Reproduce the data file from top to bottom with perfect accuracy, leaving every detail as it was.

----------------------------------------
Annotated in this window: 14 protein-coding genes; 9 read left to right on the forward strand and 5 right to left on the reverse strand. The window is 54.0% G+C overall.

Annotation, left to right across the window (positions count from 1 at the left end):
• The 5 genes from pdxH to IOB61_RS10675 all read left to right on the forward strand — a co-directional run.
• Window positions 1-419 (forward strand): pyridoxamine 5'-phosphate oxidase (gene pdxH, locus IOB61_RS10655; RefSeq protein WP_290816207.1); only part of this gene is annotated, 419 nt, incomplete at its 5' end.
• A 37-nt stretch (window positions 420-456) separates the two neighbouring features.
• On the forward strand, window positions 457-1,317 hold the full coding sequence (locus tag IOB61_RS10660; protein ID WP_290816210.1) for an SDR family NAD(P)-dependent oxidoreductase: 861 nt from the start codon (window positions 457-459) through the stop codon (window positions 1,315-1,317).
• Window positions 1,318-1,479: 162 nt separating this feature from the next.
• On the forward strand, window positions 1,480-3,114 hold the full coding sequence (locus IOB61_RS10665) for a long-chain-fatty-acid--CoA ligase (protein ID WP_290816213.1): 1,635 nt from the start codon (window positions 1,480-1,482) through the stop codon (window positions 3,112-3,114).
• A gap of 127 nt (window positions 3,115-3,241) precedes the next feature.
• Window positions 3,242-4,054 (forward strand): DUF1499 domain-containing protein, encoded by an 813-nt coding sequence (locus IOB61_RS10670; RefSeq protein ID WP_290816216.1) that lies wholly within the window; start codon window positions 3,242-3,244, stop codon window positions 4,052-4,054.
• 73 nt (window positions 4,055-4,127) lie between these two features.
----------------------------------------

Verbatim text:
Annotated in this window: 14 protein-coding genes; 9 read left to right on the forward strand and 5 right to left on the reverse strand. The window is 54.0% G+C overall.

Annotation, left to right across the window (positions count from 1 at the left end):
• The 5 genes from pdxH to IOB61_RS10675 all read left to right on the forward strand — a co-directional run.
• Window positions 1-419 (forward strand): pyridoxamine 5'-phosphate oxidase (gene pdxH, locus IOB61_RS10655; RefSeq protein WP_290816207.1); only part of this gene is annotated, 419 nt, incomplete at its 5' end.
• A 37-nt stretch (window positions 420-456) separates the two neighbouring features.
• On the forward strand, window positions 457-1,317 hold the full coding sequence (locus tag IOB61_RS10660; protein ID WP_290816210.1) for an SDR family NAD(P)-dependent oxidoreductase: 861 nt from the start codon (window positions 457-459) through the stop codon (window positions 1,315-1,317).
• Window positions 1,318-1,479: 162 nt separating this feature from the next.
• On the forward strand, window positions 1,480-3,114 hold the full coding sequence (locus IOB61_RS10665) for a long-chain-fatty-acid--CoA ligase (protein ID WP_290816213.1): 1,635 nt from the start codon (window positions 1,480-1,482) through the stop codon (window positions 3,112-3,114).
• A gap of 127 nt (window positions 3,115-3,241) precedes the next feature.
• Window positions 3,242-4,054 (forward strand): DUF1499 domain-containing protein, encoded by an 813-nt coding sequence (locus IOB61_RS10670; RefSeq protein ID WP_290816216.1) that lies wholly within the window; start codon window positions 3,242-3,244, stop codon window positions 4,052-4,054.
• 73 nt (window positions 4,055-4,127) lie between these two features.